They didn't turn up of course; they never do. As the crowd patiently waited outside the Odeon at 7.30 on Saturday for the doors to open on a concert billed to start half an hour earlier there was a confident buzz that at least George Harrison and Ringo Star might join Paul McCartney on stage for the benefit of UNICEF and Kampuchea, while a few flat earthers actually imagined that John Lennon might have been lured out of solitary confinement in New York. But it was not to be.
When Billy Connolly announced the line-up of "surprise" guests for the midnight jam the polite cheers for Pete Townshend, John Paul Jones, Ronnie Lane and the like acknowledged the fact that once again rock music had failed to live up to the inflated role it has been afforded in national life in the seventies. It might be fun, but it is not going to change the world.
Sometimes even the fun wears a bit thin, especially when it is spread unevenly over four hours, plus. No one can complain that the punters paying £8 to see the stars perform for nothing were not getting quantity: even Rockpile, first on the bill, threw in Led Zeppelin singer Robert Plant to lift its heavy metal assault on sixties rock and roll. But as Paul McCartney must have realised at the end what was really needed was a revived Elvis Presley to ensure the event fulfilled expectations.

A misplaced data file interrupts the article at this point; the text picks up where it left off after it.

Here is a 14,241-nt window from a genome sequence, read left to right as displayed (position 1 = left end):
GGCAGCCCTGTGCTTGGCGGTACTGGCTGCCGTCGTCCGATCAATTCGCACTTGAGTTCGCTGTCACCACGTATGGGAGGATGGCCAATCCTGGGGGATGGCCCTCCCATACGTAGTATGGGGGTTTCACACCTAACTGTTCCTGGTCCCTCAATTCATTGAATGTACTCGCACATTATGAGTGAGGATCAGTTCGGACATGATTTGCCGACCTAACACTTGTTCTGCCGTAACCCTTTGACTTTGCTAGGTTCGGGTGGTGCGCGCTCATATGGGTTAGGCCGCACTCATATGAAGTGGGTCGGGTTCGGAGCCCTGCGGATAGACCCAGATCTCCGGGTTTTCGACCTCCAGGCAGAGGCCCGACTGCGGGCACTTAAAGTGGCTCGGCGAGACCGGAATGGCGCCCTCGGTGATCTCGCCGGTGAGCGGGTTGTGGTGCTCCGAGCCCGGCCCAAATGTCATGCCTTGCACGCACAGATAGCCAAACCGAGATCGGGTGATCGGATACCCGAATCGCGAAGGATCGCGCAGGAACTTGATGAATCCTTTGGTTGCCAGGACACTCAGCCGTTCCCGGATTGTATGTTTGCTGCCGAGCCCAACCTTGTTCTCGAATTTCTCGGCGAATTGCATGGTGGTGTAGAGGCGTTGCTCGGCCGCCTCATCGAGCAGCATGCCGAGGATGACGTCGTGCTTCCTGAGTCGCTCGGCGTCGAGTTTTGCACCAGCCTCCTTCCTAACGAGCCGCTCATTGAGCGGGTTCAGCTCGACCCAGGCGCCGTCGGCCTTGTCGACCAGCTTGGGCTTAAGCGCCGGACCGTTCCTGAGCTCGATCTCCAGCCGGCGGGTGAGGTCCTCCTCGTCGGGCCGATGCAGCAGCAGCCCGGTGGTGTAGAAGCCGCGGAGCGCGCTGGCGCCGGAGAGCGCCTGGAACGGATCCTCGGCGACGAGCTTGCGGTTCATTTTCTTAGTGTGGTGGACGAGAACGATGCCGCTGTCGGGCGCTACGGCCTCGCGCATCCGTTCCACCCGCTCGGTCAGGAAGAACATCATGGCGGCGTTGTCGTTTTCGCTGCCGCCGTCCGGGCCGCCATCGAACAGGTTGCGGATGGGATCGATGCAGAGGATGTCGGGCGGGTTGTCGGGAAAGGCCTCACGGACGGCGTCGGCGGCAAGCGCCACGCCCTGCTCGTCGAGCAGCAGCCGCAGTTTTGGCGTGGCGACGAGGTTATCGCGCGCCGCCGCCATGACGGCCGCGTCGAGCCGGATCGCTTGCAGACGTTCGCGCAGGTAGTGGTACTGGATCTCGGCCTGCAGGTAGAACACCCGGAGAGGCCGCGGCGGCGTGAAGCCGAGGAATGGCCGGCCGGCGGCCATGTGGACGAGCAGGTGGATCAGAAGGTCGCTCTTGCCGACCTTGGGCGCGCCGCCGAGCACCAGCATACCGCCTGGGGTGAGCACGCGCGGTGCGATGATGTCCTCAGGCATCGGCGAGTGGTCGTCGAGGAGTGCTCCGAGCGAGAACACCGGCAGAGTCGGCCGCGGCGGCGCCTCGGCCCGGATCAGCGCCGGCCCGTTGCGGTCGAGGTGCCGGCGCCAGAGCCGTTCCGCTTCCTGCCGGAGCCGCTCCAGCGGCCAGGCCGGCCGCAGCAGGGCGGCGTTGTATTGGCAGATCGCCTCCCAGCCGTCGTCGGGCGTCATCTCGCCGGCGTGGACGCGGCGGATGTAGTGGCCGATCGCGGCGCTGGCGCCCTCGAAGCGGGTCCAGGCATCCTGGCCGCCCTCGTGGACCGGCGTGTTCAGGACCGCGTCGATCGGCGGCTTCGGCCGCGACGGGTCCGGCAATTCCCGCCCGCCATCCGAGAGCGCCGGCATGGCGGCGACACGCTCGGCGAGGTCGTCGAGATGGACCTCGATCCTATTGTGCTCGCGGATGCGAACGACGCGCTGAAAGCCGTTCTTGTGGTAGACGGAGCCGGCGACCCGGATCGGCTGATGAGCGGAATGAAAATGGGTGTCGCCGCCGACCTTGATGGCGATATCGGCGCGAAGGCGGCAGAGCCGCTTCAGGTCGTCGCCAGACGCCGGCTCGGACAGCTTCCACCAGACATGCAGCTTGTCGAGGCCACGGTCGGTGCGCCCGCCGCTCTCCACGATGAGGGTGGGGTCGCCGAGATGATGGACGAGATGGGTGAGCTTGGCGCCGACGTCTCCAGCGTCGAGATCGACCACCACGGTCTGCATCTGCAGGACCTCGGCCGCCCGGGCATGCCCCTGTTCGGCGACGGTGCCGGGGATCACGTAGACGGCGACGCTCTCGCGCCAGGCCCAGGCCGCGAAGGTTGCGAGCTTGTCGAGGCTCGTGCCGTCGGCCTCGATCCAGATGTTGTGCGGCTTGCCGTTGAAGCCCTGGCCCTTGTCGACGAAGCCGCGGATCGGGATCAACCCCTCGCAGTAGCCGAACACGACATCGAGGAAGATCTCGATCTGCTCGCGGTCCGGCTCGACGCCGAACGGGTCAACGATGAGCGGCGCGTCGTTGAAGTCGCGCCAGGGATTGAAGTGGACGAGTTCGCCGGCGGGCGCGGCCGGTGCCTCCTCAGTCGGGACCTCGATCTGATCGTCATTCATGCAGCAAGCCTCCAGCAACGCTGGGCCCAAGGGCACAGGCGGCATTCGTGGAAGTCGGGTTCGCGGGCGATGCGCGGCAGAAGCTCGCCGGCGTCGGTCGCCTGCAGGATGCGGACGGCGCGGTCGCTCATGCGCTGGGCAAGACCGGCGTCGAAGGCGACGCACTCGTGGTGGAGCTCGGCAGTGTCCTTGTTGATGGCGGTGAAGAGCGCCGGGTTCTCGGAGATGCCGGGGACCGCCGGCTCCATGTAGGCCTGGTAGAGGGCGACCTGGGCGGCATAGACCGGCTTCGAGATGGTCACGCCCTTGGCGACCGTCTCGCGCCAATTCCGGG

Instead there was Elvis Costello, crammed between the boring Rockpile and the bland Wings, Costello is obviously fed up with being horrid and was showing off a new human image as well as some new songs. Unfortunately the fresh material sounded bleak — new wave bash in contrast to the imaginative rhythms and melodies he created in his anti-social period. Even so Costello, backed by the excellent Attractions, was the only performer to suggest the exhilaration and intelligence of rock. His guitar style may be perfunctory but he has the necessary distinctive voice and songs like "Green Shirt," "Watching the Detectives" and "Girl Talk " (blasted out by Rockpile an hour earlier) are as good and uplifting as any in contemporary music.
To top the bill, as he will surely climax a Royal Command Performance one day as Sir Paul McCartney, first knight of rock, was Paul McCartney, the people's choice. Like Dame Vera during the War, Paul has stuck with Britain throughout its crises and deserves his success in selling more records than the whole of the rest of the human race combined. The strain shows a bit in his white but still baby face, and forcing Wings into black morning coats gives the initial impression of a gang of undertakers.
His songs seem totally uninspired by any genuine emotion but they are beautifully performed to almost record production pitch and Wings are the best musicians money can buy. I particularly liked Laurence Juber's guitar. The inevitables — "Fool on the Hill," "Maybe I'm Amazed," "Band on the Run" were nicely done, as was the acoustic guitar solo on "Yesterday." If the new music sounds mechanical there is the always intriguing Linda to watch (yes, she still looks as relaxed as a metal girder), and although the jollity is a bit juvenile Wings serves the people, and Paul McCartney was the ideal choice to lead the charge of the British rock cavalry to the aid of the suffering children.